If you're one of the millions of people taking glucosamine to treat arthritis, you may be confused by a few recent findings. Two large-scale studies indicated that this popular supplement is no more useful than placebo in treating the condition characterized by joint pain, inflammation and stiffness.

Glucosamine is a highly common, natural compound. It's made up of glucose and glutamine, an amino acid. It helps to form and repair complex carbohydrates that are part of bone and cartilage. In a degenerative condition such as arthritis, cartilage and bone breaks down and molecules built from glucosamine are lost. The most popular form used to combat arthritis is glucosamine sulphate.

A study recently published in the October 2008 issue of Arthritis & Rheumatism involved patients who were enrolled in an upcoming Glucosamine/chondroitin Arthritis Intervention Trial (GAIT). Researchers wanted to determine if glucosamine could reduce structural damage caused by osteoarthritis.

The results suggested that the supplement had no clinically significant effect on slowing the rate of joint space width loss. However, the results were not definitive. For one thing, the rate of joint degradation was slower than expected, and there was some improvement among participants who had moderate osteoarthritis. This study echoes findings of a previous 2004 study that dampened glucosamine's image as a magic bullet to cure arthritis.

However, researchers have begun to study other compounds based on glucosamine, or glucosamine derivatives. Italian researchers investigated the effects of one derivative called N-acetyl-phenylalanine derivative (NAPA) on osteoarthritis in rats. Results suggested that NAPA can help to repair cartilage and fight inflammation.

North of the border Dr. Tassos Anastassiades, a researcher with the Canadian Arthritis Network, has patented a glucosamine derivative called AnabuTM. It is currently licensed only for treating animals, but steps are underway to have it licensed for human use.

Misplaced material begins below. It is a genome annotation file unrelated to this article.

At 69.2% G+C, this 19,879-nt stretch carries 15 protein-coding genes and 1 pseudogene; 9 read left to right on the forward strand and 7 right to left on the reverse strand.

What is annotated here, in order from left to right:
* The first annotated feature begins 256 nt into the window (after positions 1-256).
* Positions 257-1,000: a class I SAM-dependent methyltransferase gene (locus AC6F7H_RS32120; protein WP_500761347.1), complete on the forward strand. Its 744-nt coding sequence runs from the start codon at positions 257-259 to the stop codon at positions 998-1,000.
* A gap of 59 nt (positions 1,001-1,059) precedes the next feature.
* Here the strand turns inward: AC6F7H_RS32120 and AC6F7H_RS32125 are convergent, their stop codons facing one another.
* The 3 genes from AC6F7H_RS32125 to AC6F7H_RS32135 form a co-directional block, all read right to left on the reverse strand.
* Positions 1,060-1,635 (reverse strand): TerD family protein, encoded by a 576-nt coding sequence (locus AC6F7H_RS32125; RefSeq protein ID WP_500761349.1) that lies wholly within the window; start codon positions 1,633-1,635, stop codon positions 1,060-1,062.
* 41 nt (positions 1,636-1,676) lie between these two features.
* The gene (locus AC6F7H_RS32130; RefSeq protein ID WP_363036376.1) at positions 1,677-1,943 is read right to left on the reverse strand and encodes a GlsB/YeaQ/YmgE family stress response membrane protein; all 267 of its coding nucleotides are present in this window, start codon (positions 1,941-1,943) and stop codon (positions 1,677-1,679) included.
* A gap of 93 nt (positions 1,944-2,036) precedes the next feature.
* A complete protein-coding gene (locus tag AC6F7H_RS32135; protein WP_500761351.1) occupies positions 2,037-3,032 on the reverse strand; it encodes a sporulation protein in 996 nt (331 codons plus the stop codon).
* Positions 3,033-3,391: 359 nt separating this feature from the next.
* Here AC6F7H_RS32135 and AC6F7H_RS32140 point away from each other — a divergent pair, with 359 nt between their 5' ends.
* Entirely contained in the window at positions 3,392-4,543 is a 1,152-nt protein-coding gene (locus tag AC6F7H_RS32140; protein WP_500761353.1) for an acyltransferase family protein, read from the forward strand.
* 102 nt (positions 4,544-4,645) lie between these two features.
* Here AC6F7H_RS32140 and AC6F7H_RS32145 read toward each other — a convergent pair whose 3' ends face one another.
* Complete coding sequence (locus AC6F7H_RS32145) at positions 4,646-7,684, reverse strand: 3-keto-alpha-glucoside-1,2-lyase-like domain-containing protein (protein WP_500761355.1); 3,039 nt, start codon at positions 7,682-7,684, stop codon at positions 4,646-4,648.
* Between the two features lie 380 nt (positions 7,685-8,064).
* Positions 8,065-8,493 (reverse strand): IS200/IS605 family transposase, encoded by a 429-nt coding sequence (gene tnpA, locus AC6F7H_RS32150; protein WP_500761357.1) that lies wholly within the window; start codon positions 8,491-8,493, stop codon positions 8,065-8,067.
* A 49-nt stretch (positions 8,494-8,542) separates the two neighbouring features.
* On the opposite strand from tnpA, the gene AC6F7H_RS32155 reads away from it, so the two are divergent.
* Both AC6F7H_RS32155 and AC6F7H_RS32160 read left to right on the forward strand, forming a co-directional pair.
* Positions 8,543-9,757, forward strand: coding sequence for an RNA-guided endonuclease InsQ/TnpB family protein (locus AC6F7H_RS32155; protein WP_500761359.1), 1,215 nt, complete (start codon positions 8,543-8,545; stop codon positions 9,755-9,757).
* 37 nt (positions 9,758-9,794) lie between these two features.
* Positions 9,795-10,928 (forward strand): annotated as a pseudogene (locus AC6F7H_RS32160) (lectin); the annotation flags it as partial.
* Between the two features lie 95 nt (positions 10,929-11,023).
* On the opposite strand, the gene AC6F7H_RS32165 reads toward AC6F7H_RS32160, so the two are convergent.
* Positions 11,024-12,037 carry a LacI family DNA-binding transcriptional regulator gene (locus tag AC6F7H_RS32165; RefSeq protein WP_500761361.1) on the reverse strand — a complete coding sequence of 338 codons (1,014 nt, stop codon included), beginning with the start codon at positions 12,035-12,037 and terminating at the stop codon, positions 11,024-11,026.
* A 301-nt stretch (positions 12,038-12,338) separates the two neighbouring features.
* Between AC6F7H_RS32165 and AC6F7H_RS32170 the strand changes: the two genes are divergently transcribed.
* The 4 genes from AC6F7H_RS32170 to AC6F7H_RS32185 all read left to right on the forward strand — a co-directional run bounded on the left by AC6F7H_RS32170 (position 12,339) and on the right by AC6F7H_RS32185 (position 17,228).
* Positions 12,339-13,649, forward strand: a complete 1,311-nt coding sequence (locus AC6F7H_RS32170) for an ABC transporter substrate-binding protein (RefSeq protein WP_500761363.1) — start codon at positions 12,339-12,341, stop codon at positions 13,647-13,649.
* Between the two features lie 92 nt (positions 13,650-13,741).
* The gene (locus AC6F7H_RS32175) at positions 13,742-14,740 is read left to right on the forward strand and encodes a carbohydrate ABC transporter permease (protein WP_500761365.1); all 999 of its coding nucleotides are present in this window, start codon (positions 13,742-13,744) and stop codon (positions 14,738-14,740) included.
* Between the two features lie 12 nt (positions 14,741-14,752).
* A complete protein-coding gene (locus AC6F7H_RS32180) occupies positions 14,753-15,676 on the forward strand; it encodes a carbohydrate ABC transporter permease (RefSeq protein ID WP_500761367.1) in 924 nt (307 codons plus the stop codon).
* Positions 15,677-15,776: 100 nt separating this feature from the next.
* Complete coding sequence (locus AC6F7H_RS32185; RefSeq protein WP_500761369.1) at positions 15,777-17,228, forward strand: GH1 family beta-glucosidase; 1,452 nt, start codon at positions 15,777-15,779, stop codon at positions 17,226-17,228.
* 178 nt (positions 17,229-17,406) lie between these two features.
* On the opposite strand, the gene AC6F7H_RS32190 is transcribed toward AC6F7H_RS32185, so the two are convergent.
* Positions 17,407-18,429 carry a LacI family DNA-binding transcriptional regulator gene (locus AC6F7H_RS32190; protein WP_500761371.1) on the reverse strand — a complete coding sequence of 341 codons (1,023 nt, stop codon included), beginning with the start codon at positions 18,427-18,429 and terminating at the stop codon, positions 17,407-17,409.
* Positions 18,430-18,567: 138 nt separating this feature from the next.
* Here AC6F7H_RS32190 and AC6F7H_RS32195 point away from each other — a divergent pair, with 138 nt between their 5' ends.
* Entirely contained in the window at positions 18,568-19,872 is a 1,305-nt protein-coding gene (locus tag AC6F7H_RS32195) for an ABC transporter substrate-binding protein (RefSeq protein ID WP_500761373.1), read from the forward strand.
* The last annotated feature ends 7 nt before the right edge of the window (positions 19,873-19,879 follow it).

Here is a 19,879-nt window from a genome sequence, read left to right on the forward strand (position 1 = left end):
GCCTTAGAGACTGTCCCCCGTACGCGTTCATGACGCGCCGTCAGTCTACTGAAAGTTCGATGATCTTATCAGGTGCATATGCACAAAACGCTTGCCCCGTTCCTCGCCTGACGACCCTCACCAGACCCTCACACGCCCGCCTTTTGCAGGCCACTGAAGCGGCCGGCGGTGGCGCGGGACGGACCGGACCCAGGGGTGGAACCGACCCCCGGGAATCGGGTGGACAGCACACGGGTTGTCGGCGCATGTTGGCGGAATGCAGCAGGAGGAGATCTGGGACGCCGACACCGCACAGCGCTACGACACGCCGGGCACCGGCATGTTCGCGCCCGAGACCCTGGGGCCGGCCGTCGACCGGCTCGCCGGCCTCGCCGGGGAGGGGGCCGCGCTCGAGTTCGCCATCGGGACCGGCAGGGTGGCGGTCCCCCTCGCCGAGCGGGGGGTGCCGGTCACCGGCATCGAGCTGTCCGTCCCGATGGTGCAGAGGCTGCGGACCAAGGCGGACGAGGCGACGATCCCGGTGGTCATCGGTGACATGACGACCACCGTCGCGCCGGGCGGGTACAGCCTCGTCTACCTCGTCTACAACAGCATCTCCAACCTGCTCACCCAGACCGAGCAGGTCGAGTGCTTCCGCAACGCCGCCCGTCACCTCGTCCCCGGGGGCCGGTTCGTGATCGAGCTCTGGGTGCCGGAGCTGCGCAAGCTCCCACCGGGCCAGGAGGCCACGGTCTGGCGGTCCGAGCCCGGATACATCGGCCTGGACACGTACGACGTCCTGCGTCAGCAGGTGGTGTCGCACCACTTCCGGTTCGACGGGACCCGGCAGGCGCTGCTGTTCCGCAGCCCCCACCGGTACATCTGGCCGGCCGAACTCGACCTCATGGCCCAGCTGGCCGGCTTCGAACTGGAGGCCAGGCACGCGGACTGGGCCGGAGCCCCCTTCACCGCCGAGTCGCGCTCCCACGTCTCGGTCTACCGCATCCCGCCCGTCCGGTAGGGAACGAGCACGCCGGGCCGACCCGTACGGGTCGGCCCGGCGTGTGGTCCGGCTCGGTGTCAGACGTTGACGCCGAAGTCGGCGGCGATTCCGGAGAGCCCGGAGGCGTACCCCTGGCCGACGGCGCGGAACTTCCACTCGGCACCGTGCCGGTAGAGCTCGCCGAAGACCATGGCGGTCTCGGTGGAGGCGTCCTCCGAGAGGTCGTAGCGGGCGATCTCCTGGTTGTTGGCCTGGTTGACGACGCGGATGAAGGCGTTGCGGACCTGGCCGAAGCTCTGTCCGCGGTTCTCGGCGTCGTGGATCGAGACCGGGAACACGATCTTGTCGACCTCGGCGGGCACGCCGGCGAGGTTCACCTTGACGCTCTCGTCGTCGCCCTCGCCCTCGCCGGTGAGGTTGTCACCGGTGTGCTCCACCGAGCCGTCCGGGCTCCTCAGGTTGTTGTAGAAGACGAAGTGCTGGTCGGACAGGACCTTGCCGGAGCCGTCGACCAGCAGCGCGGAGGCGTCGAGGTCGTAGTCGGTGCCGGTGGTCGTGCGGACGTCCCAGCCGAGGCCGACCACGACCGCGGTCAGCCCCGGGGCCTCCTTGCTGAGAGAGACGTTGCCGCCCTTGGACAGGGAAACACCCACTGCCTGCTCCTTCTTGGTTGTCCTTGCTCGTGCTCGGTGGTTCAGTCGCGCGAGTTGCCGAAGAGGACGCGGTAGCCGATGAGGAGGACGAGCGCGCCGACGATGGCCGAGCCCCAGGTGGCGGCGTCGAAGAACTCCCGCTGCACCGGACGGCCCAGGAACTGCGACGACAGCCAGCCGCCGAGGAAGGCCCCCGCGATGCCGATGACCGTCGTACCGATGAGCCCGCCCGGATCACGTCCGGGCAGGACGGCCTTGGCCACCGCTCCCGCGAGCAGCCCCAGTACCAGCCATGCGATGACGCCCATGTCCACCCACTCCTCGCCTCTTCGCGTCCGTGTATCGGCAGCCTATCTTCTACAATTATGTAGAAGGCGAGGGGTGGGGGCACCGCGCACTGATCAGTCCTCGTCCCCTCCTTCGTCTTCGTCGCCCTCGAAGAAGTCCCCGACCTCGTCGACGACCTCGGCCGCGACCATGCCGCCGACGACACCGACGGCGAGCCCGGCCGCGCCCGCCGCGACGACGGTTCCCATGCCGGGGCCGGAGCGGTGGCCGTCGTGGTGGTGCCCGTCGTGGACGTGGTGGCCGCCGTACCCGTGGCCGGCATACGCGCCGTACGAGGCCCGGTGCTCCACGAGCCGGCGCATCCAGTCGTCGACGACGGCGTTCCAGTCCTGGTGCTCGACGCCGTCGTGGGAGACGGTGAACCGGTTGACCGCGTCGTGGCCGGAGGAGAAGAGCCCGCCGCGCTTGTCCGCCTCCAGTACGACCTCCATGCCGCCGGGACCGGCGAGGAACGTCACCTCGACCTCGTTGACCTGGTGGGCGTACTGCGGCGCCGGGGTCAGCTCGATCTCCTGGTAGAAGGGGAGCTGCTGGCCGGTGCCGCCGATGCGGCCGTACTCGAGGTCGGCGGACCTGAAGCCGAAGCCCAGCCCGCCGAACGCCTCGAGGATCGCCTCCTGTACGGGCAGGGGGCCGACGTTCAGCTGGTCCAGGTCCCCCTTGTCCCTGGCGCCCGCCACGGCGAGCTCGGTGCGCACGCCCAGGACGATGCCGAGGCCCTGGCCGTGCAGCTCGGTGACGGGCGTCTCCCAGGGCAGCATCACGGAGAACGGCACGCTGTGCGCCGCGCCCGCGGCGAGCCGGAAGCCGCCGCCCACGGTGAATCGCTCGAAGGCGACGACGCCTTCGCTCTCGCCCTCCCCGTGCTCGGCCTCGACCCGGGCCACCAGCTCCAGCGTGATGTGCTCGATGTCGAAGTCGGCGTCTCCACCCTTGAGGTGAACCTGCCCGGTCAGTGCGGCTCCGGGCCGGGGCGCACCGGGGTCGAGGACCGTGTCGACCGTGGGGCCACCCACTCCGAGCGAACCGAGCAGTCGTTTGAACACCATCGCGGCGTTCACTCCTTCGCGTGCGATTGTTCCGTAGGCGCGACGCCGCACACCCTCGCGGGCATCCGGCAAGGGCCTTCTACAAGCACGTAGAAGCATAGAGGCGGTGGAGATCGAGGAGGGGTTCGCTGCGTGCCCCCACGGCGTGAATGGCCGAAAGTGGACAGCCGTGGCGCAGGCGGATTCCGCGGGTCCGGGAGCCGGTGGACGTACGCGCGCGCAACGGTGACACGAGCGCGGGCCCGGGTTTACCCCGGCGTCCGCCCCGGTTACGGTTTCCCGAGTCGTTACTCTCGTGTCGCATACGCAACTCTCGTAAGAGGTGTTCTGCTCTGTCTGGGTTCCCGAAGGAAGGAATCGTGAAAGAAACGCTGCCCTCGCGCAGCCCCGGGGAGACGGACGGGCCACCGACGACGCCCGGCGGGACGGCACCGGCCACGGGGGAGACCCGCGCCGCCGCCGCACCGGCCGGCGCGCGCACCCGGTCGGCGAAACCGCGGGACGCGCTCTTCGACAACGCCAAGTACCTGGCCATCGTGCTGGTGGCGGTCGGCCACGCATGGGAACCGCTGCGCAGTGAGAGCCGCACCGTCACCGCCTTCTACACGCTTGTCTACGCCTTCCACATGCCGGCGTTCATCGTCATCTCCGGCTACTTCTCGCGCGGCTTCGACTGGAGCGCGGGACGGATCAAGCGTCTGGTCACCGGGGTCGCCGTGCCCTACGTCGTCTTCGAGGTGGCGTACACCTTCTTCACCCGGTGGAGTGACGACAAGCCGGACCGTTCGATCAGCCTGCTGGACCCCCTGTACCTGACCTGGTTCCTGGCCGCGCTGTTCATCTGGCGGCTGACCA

"We've taken the starting material, pure glucosamine, and then chemically modified it," says Dr. Anastassiades in an annual report published by the Networks of Centres of Excellence. "Specifically, the modification is on the nitrogen atom of the sugar. This is the same atom that is naturally modified by humans and other species, before glucosamine becomes part of the structure of the cartilage of joints."

Dr. Anastassiades expects the derivative to have advantages over the parent glucosamine. He points out that glucosamine is metabolized very rapidly, so when you take the over-the-counter form, very little is likely to reach your joints as free glucosamine. Also, in some cases glucosamine (especially at high concentrations) can inhibit cartilage cell growth; this derivative doesn't have those inhibitory effects.

Should You Stop Taking Glucosamine?

While you wait for these new and improved glucosamine derivatives to hit the market, should you give up glucosamine? Despite the conflicting studies on its effectiveness, the answer is probably no. For one thing, it's hard to ignore the anecdotal evidence of the benefits of glucosamine. Also, in some trials it has been effective at slowing joint space width loss and repairing cartilage.

Glucosamine is also a much safer compared to non-steroidal anti-inflammatory drugs (NSAIDs), which have many side effects including nausea, vomiting, diarrhea, constipation, stomach irritation, and dizziness. More serious adverse reactions include ulcers, kidney and liver problems, and excessive bleeding after injury or surgery.

Pregnant or nursing women and children should not use glucosamine. If you have diabetes, speak to your doctor before taking the supplement.